British Columbia has by far the highest rate in the country of patients who stop taking prescribed drugs because they can't afford them, according to a study published Monday in the Canadian Medical Association Journal.
The study found that one in six B.C. residents (17 per cent) did not adhere to their prescriptions because of cost, a rate nearly twice the national average of 9.6 per cent.
Only B.C. and the Atlantic provinces at 11.9 per cent had non-compliance rates above the national average. Quebec had the country's lowest prevalence of residents unable to pay for their prescription drugs at 7.2 per cent, while Ontario's rate was 9.1.
Researchers were surprised to find such a large difference between non-compliance in B.C. and the rest of the country, said study co-author Michael Law of the Centre for Health Services and Policy Research at the University of British Columbia.
Mr. Law suggested that the gap could result from the struggle B.C. residents have making ends meet in a province with such a high cost of living. "People may be having more difficulty trading off those other costs in life, like housing, against those costs of life that come from prescription drugs," he said.
The study pointed to B.C.'s "high deductible public drug plan" as another possible reason.
Mr. Law said the findings are a wakeup call to health authorities, since patient failures to follow through on their prescriptions often lead to higher costs later on.
"Prescription drugs are potentially a substitute for other types of care, They have an impact on people's health," Mr. Law said. "If people can't afford to take a drug that will improve their health, or even potentially lengthen their life, then that has consequences."
For instance, a drug taken properly that prevents a stroke or heart attack averts an additional expense that medicare will not have to bear, he said.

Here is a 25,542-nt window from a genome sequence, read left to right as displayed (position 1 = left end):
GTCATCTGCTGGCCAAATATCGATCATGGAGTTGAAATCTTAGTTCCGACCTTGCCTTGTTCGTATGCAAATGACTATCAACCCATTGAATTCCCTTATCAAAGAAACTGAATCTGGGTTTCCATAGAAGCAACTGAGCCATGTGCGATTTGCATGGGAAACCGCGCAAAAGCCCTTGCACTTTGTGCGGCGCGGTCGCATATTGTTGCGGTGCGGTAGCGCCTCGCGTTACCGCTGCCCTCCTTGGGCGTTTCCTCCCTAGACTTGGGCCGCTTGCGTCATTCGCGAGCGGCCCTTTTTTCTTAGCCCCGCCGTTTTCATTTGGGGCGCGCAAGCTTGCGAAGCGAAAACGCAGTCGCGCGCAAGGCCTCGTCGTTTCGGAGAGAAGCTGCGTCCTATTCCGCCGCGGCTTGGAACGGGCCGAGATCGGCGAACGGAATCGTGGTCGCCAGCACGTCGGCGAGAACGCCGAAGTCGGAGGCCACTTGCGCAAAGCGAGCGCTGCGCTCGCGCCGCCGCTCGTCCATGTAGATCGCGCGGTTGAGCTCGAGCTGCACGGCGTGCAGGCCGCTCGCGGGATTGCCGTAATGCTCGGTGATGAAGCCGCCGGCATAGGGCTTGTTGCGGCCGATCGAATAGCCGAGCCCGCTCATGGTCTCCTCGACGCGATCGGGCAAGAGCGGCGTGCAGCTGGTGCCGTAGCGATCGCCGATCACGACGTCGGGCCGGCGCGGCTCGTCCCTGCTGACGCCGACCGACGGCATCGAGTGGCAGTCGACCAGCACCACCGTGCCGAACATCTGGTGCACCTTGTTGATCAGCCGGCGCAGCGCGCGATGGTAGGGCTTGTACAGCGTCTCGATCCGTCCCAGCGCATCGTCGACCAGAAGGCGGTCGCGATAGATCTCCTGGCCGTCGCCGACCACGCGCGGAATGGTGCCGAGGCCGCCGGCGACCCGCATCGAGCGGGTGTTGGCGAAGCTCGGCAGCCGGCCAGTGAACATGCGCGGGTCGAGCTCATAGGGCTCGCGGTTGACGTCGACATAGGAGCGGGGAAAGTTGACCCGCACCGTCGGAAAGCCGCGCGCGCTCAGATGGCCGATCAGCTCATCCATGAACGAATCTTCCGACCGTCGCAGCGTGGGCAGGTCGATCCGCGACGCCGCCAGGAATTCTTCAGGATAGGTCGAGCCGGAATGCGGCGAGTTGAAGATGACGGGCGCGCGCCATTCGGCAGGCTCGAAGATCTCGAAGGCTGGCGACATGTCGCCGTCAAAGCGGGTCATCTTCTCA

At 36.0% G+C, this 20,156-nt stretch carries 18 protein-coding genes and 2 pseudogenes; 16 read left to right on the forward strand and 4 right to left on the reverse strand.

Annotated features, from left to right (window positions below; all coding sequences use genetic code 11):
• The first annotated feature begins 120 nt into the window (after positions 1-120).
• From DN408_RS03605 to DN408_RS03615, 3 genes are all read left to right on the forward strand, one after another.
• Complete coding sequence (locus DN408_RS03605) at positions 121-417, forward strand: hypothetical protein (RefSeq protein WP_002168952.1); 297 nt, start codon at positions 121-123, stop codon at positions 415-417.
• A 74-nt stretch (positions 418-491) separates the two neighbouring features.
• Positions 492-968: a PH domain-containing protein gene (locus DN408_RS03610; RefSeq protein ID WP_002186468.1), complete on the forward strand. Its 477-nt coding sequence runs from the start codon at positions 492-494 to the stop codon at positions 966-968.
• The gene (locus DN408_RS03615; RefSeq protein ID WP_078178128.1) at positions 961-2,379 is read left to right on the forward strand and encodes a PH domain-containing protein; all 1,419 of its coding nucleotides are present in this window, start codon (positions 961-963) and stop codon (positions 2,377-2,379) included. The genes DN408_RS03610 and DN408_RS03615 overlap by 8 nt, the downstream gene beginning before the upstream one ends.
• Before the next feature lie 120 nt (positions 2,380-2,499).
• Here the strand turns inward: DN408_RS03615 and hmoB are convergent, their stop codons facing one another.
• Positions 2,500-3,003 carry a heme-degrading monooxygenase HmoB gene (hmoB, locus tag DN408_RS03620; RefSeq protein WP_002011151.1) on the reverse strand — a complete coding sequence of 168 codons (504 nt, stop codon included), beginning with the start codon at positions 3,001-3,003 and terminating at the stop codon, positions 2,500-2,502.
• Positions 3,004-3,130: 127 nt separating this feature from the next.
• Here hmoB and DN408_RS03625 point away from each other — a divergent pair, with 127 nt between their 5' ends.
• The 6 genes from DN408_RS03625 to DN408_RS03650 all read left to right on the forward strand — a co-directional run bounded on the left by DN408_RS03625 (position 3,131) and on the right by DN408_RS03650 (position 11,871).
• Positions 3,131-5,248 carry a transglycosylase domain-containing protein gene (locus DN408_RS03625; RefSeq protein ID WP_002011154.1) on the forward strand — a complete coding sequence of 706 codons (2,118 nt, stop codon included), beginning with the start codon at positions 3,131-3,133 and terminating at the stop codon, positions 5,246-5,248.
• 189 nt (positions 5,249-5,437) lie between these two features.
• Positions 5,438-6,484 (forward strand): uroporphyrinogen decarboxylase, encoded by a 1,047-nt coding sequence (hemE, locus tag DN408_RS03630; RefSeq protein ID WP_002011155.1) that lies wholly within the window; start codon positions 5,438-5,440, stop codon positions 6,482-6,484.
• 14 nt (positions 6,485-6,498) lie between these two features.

The data was based on interviews with more than 5,700 participants in a Statistics Canada survey on community health in 2007.
A large number of those who reported skipping doses, not filling or failing to refill prescriptions for cost reasons were not covered by a drug plan, according to the CMAJ study.
Health Minister Mike de Jong said he was somewhat taken aback by B.C.'s poor compliance rate, noting that more than 200,000 low-income families pay nothing for their prescription drugs.
But he vowed to take a closer look at why the province's rate was the worst in Canada. "When a journal like the CMAJ publishes a report, it's important to give it serious consideration," Mr. de Jong said. "It's worth investigating."
NDP Leader Adrian Dix blamed the government for ladling extra costs on middle-income earners, making it difficult for them to afford the rising price of prescription drugs.
"If you're earning $40,000 a year in this city, and you've just had your [health-care]premiums go up 18 per cent for the third straight time, transit fares are going up, hydro rates going up, along with housing prices, then you are forced into these very difficult choices," Mr. Dix said. "British Columbians have been facing the brunt of a government that has been dumping costs on middle-income people."
The NDP Leader also blamed the Liberal government for not being tough enough on pharmaceutical companies to bring down the price of prescription drugs. "Quite frankly, they have not been protecting public health care and patients against the desire of the drug industry to make outrageous profits."
Mr. Law, meanwhile, said the number of Canadians unable to afford prescription drugs points to the need for some form of national drug plan.
"We have focused only on catastrophic drug costs, but that overlooks the fact a lot of people have trouble with just their day-to-day drug coverage costs," he said. "There are people who can't afford $10 or $20 for prescription drugs, because they're living paycheque to paycheque, and for them, that's just too much."